I read with interest that patients ‘in active labour, at high risk of bleeding or with fetal distress, should not be considered for transfer except in extreme circumstances.’ This obviously makes sense. Unfortunately, it contrasts sharply with my experience working in rural New Zealand. I live in Queenstown, which despite huge population growth and a minimum of 600 births a year, has only a primary birthing unit. We are almost three hours by road from the nearest secondary unit – only there is analgesia, continuous CTG monitoring, theatre and obstetric assistance available. In winter the road is often deep in snow and a large volume of tourist traffic significantly hampers travel. Helicopter evacuation is the usual route of transfer, and this is weather dependent. There is at least one helicopter evacuation per day – sometimes for labouring VBACs or women requesting epidural, but more often for obstructed or preterm labour, fetal distress, prolonged second stage over three hours or postpartum haemorrhage. As the patient departs in the helicopter, their partner faces a terrifying journey alone by road, often arriving hours after delivery or surgery has occurred. In fact, it appears that most transfers here occur for all the reasons you would prefer to avoid it.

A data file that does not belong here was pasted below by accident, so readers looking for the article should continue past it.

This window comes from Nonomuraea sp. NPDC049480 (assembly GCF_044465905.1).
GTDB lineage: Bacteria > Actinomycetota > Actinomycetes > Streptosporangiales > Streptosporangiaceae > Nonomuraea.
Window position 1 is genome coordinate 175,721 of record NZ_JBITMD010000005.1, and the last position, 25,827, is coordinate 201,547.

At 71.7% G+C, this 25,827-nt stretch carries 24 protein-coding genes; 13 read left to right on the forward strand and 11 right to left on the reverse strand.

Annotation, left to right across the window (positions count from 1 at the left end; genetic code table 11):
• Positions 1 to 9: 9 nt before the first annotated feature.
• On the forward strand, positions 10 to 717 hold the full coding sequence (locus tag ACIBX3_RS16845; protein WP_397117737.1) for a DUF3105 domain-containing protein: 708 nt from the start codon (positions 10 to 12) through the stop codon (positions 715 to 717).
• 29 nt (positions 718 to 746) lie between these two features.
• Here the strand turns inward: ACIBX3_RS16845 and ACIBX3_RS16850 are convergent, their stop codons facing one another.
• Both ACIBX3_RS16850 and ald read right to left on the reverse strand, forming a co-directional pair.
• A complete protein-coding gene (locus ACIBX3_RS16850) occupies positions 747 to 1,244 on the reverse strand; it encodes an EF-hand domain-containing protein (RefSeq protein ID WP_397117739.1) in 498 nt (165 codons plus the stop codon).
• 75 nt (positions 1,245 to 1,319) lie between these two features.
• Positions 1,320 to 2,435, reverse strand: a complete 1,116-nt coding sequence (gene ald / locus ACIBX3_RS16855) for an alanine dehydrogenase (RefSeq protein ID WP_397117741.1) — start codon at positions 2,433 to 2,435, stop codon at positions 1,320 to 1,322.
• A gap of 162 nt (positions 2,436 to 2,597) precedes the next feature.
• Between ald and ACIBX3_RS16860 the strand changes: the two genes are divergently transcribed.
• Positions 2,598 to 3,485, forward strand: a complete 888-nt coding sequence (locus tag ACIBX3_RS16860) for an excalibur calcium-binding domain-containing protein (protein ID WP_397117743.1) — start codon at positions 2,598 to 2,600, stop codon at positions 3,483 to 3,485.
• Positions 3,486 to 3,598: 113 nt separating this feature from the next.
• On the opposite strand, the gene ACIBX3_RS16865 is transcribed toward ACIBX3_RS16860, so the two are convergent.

This isn’t a question, just demonstrates the enormous range of available resources to an obstetrician in rural practice and difference in management planning according to location.